Your Brain on Stuff

Posted by Janice Russell onFebruary07,2011

Stuff is physical clutter in your space. Stuff is also tasks on your schedule. Internal clutter impacts both types of stuff. What is internal clutter? It is the voices you hear in your head when you try to declutter and organize.

Does this sound familiar? There's a pair of pants on a chair that have been there awhile. At the time they were placed on the chair they were too long and needed to be hemmed. "Not a problem," you said. "I'll take care of it soon." Now, two years later, you aren't even sure if they still fit. But you hesitate to put them in your donate pile because they might fit and they only have to be hemmed. They are a perfectly good pair of pants that you paid good money for.

Did you hear it? Did you hear all the brain chatter? It might have been your mother's voice that used to say, "If we paid good money for something, we have to wear it until it wears out." Or it might be another voice that says, "It's just so wasteful that I never wore these pants." It doesn't matter whose voice it is, the problem is that these internal voices are impacting your ability to get and stay organized. According to the Urban Dictionary1 brain chatter is the high intensity inner monologue (in some cases dialogue) that distracts or interrupts activities in the external world.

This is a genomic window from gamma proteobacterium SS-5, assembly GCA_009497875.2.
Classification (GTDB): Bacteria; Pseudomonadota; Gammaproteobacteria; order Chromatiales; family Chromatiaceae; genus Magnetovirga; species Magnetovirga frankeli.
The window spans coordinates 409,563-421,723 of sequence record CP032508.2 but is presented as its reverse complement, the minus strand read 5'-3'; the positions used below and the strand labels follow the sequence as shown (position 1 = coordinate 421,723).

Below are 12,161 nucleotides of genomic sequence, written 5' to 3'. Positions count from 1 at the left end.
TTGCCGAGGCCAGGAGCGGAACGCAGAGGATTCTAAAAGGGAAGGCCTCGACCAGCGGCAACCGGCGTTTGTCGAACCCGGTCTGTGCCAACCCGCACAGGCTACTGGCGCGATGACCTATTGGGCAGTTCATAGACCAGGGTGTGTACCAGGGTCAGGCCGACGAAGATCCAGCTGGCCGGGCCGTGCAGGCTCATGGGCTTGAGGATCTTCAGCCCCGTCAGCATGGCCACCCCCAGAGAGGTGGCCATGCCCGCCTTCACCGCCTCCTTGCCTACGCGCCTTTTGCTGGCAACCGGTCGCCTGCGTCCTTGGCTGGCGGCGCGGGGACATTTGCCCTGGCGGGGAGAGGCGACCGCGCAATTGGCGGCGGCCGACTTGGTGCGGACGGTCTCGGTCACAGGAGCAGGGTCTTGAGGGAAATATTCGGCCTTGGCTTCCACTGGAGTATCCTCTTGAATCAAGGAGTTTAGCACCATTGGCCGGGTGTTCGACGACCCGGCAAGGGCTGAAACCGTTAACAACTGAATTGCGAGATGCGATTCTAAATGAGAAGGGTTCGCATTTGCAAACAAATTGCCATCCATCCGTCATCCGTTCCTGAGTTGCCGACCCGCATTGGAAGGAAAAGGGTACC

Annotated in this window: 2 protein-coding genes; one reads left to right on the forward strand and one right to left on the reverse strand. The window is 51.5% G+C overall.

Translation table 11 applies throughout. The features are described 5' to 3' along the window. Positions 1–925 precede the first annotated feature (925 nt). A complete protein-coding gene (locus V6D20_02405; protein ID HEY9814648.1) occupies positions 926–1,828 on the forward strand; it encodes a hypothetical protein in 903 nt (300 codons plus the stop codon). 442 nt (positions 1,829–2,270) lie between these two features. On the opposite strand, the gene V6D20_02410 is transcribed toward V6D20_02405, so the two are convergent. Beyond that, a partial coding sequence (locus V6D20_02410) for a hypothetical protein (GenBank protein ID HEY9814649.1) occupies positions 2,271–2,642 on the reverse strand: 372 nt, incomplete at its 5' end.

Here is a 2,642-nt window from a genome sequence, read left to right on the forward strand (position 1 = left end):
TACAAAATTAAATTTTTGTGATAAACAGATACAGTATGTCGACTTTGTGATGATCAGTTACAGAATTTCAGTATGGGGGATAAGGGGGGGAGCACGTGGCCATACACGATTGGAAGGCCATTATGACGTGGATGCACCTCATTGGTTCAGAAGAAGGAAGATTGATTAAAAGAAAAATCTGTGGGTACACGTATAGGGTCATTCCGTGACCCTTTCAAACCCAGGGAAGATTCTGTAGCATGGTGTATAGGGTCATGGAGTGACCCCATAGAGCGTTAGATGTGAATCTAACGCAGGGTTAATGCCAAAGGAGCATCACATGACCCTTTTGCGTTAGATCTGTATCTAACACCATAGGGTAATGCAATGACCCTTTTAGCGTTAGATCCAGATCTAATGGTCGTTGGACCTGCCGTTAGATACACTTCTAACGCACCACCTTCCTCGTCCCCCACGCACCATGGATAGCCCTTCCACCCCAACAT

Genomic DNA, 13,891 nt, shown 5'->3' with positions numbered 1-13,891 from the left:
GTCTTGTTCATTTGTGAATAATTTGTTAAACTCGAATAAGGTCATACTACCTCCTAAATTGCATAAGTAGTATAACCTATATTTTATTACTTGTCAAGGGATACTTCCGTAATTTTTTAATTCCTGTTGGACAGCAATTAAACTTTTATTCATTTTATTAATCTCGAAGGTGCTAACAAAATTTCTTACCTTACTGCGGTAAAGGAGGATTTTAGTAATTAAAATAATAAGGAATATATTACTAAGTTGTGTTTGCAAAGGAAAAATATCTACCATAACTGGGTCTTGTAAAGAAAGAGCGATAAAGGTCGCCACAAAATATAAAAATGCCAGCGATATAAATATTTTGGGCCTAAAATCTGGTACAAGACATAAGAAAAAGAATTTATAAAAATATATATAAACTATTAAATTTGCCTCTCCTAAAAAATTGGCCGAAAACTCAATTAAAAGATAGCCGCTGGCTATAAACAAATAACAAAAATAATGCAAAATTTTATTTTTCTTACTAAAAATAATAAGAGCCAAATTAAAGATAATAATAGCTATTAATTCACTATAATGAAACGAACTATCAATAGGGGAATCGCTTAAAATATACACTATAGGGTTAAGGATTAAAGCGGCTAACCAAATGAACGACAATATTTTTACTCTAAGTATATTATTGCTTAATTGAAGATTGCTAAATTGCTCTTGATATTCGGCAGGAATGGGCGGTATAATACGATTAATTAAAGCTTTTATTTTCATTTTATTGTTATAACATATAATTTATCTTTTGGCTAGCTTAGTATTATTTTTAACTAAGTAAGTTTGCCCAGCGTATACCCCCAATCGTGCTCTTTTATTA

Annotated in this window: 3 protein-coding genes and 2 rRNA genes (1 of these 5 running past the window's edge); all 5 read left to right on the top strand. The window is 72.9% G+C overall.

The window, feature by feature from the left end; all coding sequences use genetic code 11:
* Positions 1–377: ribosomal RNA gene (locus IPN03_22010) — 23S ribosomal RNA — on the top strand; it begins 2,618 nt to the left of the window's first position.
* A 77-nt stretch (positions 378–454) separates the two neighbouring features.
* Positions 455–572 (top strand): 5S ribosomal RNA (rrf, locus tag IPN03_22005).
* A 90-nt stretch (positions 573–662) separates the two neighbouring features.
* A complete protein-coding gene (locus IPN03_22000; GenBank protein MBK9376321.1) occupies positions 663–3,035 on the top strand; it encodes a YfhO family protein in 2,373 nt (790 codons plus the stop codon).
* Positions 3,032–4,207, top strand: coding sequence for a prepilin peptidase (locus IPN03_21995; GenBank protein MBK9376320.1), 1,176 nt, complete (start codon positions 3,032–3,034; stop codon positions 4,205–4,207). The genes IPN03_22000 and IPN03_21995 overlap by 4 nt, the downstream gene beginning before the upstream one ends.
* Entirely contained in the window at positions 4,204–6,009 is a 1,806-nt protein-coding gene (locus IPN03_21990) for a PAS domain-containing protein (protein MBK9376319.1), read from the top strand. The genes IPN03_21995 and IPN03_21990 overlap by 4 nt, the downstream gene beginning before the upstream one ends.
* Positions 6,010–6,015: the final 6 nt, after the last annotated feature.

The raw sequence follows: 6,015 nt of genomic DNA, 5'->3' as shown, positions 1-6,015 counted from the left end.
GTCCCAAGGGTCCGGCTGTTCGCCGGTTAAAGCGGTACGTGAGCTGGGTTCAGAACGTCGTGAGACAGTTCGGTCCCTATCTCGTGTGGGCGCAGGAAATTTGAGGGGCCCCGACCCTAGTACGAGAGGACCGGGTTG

The problem is these competing voices often lead to overwhelm or inaction around declutter and organizing. To complicate matters, this brain chatter increases incrementally according to the amount of extra stuff in your space because of the many decisions to be made.

  • Do you keep or delete the item?
  • If you keep it, what room does it belong in and where does it go within the room?
  • If you delete it, do you donate, sell or toss?
  • When you decide to donate, sell or toss, what happens next?

Whew! By now your brain chatter is spiraling out of control. So here are a couple of techniques to stop the brain chatter:

  1. Chat back: "I get to decide which items to delete and which to keep. I want to keep items that are either useful or represent good memories."
  2. Chat with: The item might have something to say to you, "I haven't been used in many years. I would really like to live with someone who would use me." In effect, the item is giving you permission to pass it to a new owner.

Don't let brain chatter get in the way of living an organized life.

If you need additional assistance identifying and combating your brain chatter, check out our organizing coaching services on Ordered Minds.

1 Definition accessed from on 9/1/2010.